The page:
Last night was my weekly meeting with the Arlington Writer’s Group. I met them several years ago through Meetup.com. My first meeting, the group was small. It apparently had only been around about 4 or 5 months. There were only 4-5 people other than me at he meeting.
The Meetup.com site seemed pretty organized and I have to admit, I was a bit intimidated the first time I went. I hadn’t shared any or my writings outside of my family or a couple of friends and I was a bit nervous. I met the de-facto and now actual leader of the group and a couple of other members. We met in the upstairs of a loud and smoky coffee house, called Murky’s, which sadly no longer exists. Or at least, closed down and was eventually transmogrified into Northside Social. Not the trendy, earthy, granola-y, local coffee shop of yester-month, but still pretty cool in its own right.
The group was doing a workshop on how to write an action sequence. The leader provided a passage from an action book requested everyone write the next scene.
I did not do the assignment, but I did bring a sample of my writing and read it out loud to the group. I was so nervous. They listened patiently and were very supportive. Nonetheless, they hit me with very kind but very honest feedback and critiques of my work. Up to this point, sharing with friends and family, all I had heard was soaring praise and encouragement. While it is nice to hear wonderful things about your writing, it is more useful to hear how to make it better! Let’s face it, Hemingway, I’m not. I might be able to weave a compelling story or amuse my friends with my witty reportage, but my fairy godmother did not wave her magic wand and make me the world’s greatest author.
Writing a novel was going to be work. I knew that. And I sought out a writing group to help me develop the tools to actually finish my novel and see it through to publication. And with this group, I think I found that.
They listened to my writing sample and I was amazed by the feedback. They poked holes and asked questions that I hoped to have answered later in the novel. They questioned every assumption I had about the novel and encouraged me to research and learn. And most of all write! After the meeting, the organizer encouraged me to return the next week. I was hooked.
The group was small, but the people were energetic. There is something about the act of creating art that is very satisfying and exciting. Sharing that energy with like minded people is infectious. It is probably that infectiousness that keeps me going and has grown the group from a few intrepid would-be writers to a membership roll of over 200 people. We often have meetings with 20-30 people in attendance.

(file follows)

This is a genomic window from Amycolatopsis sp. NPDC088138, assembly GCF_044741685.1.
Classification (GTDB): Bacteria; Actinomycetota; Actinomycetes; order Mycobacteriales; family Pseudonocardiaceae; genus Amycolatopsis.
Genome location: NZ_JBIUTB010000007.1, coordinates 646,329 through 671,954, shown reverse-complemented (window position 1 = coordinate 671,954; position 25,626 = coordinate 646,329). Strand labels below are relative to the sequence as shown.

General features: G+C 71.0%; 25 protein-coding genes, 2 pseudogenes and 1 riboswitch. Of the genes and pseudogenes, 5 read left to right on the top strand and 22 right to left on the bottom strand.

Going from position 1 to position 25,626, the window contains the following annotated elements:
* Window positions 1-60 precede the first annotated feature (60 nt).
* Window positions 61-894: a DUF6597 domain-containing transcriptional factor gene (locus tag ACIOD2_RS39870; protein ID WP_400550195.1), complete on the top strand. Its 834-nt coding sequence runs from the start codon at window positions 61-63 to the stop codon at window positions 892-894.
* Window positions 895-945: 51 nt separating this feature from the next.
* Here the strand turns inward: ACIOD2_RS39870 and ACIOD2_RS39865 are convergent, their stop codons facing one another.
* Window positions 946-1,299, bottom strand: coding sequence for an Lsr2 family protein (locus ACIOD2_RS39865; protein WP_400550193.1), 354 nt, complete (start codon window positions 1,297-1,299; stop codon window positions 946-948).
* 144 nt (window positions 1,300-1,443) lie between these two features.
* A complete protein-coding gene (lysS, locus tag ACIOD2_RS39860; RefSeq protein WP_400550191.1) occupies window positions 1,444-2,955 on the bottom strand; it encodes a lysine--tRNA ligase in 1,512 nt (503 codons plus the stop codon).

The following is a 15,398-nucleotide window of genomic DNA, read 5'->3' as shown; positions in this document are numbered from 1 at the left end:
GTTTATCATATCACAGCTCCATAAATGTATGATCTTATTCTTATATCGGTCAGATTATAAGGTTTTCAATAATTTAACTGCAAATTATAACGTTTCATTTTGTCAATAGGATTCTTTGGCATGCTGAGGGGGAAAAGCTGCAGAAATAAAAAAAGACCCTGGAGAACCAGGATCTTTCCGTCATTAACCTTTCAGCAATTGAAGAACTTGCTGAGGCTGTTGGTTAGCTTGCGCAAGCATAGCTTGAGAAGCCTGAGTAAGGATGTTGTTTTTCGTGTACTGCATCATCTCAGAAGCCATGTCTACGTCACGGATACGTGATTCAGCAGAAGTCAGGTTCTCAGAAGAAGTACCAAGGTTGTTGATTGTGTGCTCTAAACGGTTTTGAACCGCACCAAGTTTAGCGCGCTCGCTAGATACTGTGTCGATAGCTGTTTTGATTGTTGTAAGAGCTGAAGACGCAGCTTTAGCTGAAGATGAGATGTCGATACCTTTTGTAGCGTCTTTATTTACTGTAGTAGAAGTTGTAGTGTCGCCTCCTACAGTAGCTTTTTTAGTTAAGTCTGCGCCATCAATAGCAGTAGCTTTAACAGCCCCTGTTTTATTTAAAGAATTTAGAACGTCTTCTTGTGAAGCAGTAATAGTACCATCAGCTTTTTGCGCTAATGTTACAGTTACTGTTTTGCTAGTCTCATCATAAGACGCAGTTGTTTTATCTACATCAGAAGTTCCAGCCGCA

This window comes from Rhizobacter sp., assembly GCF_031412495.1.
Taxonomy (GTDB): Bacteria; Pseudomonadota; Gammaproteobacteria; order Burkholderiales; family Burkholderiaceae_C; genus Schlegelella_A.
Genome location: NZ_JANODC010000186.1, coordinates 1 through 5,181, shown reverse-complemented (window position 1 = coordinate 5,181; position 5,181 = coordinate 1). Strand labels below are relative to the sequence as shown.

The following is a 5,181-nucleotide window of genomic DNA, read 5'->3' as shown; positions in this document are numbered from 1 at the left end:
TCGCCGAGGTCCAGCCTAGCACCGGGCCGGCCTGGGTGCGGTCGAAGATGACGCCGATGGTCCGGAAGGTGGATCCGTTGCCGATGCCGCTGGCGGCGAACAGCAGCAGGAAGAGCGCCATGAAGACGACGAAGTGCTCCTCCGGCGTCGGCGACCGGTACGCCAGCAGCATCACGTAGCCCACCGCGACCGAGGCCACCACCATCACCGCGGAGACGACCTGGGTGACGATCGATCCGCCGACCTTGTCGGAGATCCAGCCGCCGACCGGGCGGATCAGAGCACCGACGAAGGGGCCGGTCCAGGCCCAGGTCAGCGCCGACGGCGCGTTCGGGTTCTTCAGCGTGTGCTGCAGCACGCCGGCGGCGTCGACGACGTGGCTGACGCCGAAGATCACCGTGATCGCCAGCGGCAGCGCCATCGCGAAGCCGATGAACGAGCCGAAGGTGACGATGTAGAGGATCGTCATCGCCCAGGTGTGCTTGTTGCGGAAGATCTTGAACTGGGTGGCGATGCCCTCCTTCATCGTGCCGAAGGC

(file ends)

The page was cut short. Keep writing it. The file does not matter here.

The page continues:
Anyway, last night we had a social event. Our group meets every week. We read and critique each other’s work, have free writing sessions, organized prompted writing sessions and workshops on different topics. We do this all year long. Every so often, we just use the time to go out and have fun. We did that last night. We went to a pizza joint in Clarendon. We pretty much took over a large part of their dining area. More people tend to show up for the social events than the writing events. Twenty people RSVP’d to the event. We probably had closer to 30 at one point.
We love Pete’s Pizza Haven. The food is so good. They have gluten-free pizza and vegan cheese, which is a plus. And they will pretty much make whatever you want. They sell pizza by the slice and they sell Italian sodas that are made with all natural ingredients. So yummy.
Apart from the food, it is nice to just get together and talk. Like I said, more people show up for the social events, so I was able talk to several people whom I haven’t seen in a while.
I definitely recommend that if you plan to write, join a writer’s group. Find one where you share a love of the craft and true commeraderie and kinship with the members. It doesn’t have to be a large group. And it doesn’t have to be a group of professional writers, although it is helpful to have knowledgeable writers in your group. Most of all, you should find a goup that helps you feel inspired and excited about writing.
I always leave the meetings energized and excited to continue writing. I am glad I joined.